However, Benavidez’s lack of mobility and his volume-punching style will put him at risk against the 2008 Olympian Andrade, who knows how to neutralize fighters who throw a lot of shots.
“The asterisk is how big is Benavidez’s punch really? You’re always testing against a new constituency when you go in as the puncher, hunting the other guy’s chin, looking to do damage if the other guy [Andrade] has never really been hurt in a fight,” said Lampley.
Given the limited opposition that Benavidez has faced during his career, we don’t know if he’s another hype job. When you look at Benavidez’s thin resume, it’s pretty clear that he’s faced marginal opposition during the last ten years, and he’s never taken any real chances.
When Benavidez had the opportunity to break the mold to face David Morrell, he balked and went in the direction of the 35-year-old Andrade, reinforcing the belief that he’s a manufactured fighter, no different from other hype jobs.
Andrade can win if he’s not hurt
“I think that describes Demetrius Andrade, so it remains an open question,” said Lampley. “If Andrade walks out of the ring and hasn’t been hurt by Benavidez, how many of us think Benavidez can win a decision against a boxer that skilled under those circumstances?
“Most likely, Benavidez has to hurt him. Andrade hasn’t been hurt before. What happens?” said Lampley. “Andrade has been avoided by a lot of potential opponents by the more celebrated names in the sport because of his style.”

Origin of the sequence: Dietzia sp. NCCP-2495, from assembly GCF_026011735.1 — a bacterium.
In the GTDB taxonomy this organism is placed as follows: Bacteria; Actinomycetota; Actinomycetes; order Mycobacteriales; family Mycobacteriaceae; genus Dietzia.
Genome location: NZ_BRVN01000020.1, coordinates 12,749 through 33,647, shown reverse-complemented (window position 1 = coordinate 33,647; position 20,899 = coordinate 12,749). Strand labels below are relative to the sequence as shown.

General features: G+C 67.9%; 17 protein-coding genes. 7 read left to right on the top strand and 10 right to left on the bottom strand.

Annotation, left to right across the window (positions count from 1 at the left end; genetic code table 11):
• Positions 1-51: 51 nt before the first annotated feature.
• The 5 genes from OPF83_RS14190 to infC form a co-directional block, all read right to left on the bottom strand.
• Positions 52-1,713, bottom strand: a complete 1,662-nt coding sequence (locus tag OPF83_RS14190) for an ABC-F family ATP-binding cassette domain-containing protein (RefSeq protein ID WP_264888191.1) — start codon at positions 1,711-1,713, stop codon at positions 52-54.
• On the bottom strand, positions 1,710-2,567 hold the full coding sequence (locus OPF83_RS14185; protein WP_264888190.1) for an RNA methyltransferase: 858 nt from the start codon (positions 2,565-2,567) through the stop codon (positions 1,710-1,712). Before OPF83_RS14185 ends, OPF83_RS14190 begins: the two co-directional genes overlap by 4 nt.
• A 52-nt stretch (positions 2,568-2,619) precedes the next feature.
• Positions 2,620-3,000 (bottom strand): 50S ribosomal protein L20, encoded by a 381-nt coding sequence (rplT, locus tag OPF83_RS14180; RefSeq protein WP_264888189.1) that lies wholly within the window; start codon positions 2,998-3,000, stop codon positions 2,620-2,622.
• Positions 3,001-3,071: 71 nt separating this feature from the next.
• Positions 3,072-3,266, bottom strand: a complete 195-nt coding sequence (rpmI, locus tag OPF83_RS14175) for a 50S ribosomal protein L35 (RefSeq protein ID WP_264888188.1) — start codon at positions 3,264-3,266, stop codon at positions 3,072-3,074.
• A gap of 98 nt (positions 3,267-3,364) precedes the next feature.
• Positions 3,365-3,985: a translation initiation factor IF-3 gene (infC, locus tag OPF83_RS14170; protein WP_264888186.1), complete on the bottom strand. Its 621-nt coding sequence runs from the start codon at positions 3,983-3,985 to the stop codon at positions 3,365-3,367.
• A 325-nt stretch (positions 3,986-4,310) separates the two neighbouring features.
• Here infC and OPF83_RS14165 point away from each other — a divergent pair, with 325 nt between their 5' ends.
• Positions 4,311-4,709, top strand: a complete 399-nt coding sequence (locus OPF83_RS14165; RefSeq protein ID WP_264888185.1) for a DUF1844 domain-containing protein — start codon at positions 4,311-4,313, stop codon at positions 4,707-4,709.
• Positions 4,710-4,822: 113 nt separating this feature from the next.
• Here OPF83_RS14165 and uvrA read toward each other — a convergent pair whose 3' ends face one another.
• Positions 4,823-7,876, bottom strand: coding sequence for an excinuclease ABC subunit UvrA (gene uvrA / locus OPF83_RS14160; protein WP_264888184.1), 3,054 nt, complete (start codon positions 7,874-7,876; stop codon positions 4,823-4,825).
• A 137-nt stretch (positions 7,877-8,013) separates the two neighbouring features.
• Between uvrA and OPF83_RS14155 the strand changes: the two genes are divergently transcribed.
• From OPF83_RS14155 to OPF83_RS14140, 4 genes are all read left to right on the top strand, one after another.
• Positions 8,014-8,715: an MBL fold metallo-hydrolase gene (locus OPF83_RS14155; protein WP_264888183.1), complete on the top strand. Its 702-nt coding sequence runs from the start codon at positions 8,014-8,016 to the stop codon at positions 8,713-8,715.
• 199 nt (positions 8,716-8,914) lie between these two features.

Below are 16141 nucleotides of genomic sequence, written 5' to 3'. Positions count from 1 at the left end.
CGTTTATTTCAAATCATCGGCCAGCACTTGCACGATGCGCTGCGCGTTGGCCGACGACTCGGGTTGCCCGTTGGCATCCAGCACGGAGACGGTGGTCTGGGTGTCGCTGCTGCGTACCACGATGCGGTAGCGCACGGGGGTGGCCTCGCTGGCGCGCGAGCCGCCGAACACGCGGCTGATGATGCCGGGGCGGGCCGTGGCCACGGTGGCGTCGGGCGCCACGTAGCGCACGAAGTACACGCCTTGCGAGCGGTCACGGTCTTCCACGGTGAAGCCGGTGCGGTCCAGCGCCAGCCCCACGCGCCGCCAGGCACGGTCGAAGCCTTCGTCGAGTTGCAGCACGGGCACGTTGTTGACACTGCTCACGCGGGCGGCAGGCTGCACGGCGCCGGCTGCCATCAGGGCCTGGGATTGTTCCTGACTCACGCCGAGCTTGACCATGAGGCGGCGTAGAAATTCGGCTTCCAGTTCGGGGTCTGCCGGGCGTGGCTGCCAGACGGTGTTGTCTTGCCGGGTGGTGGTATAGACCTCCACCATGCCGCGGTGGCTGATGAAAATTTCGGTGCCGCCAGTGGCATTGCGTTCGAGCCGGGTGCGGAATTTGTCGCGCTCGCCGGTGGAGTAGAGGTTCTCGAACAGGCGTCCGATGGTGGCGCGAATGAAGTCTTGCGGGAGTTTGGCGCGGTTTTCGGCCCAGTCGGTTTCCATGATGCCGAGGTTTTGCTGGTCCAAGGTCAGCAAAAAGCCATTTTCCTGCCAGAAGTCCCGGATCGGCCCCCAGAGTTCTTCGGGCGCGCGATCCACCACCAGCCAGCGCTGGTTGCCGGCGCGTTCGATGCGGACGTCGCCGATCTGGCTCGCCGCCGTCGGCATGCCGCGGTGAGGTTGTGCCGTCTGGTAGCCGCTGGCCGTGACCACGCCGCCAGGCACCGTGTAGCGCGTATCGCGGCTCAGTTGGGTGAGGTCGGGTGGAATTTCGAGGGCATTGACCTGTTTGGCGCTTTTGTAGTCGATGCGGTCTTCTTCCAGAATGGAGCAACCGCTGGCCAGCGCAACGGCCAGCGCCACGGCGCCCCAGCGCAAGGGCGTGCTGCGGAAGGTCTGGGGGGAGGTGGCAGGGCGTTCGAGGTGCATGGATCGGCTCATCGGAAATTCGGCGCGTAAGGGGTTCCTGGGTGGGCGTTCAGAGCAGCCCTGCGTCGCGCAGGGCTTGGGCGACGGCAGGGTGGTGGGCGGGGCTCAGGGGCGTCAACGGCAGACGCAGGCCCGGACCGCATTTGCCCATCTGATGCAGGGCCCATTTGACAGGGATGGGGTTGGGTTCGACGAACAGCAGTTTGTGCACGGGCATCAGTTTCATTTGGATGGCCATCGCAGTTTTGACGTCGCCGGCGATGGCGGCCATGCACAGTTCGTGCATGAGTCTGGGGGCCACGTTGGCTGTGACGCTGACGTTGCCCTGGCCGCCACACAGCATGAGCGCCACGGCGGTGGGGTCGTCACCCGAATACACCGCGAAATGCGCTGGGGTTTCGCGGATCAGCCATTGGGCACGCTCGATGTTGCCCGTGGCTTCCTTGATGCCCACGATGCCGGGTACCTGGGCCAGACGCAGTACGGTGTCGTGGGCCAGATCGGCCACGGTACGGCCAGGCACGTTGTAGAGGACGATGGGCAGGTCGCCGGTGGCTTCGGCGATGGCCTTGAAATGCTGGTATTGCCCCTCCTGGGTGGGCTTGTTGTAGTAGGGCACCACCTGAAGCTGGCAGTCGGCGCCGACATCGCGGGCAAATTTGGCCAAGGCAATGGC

Again, the only way Andrade is hurt in this fight by the volume-punching Benavidez is if he stops moving and stands in one place for a long duration, as we saw with cardio-challenged Caleb Plant, when he got tired of boxing & moving last March against David.
If Andrade is able to stay on the move and not stand in front of Benavidez, he wins going away. Of course, you can’t rule out a controversial decision going Benavidez’s way.
Indeed, Dan Ambrose wouldn’t be surprised in the least if the judges give the A-side fighter Benavidez a dubious decision win, which will keep him in line for a fight with Canelo next May.
If that happens, it would be up to Canelo to insist that Benavidez run it back with Andrade or, better yet, earn a fight against him by fighting David Morrell, Dmitry Bivol, and Artur Beterbiev.
It doesn’t help Canelo if Benavidez goes into their fight under a black cloud of controversy behind a gift decision over Andrade. Why would Canelo want to do Benavidez any favors if he back into the fight like that? It’s based enough that he dodged Morrell in favor of Andrade, which tells you that he wanted to take any chances.
“Tricky southpaws don’t get invited to the party with enormous enthusiasm,” said Lampley about Andrade. “Usually, tricky southpaws get invited to the party when someone says, ‘You know what? We can’t avoid it any longer.’ That’s certainly the case of the position that Andrade thinks he’s in with his career.
“Benavidez is the opposite. He’s the kind of guy that everybody wants to come to the party. He’s attractive physically, very engaging personality, fights in a style that people most want to see. A go-forward aggressor. There’s a lot to like and root for with Benavidez, and that helps set up an interesting confrontation in Las Vegas,” said Lampley.
Not everyone wants Benavidez to “come to the party” without him earning it, as his resume is weak from top to bottom. When Benavidez finally did take a semi-decent opponent against Plant, he was getting a boxing lesson for the first six rounds and was en route to losing the fight until ‘Sweethands’ gassed.
If Benavidez had taken risky fights against Morrell, Bivol & Beterbiev, more fans would have been interested in seeing him face Canelo, but he’s shied away. That’s why he’s viewed as a hype job, just looking for retirement money for a fight that he hasn’t earned against Canelo.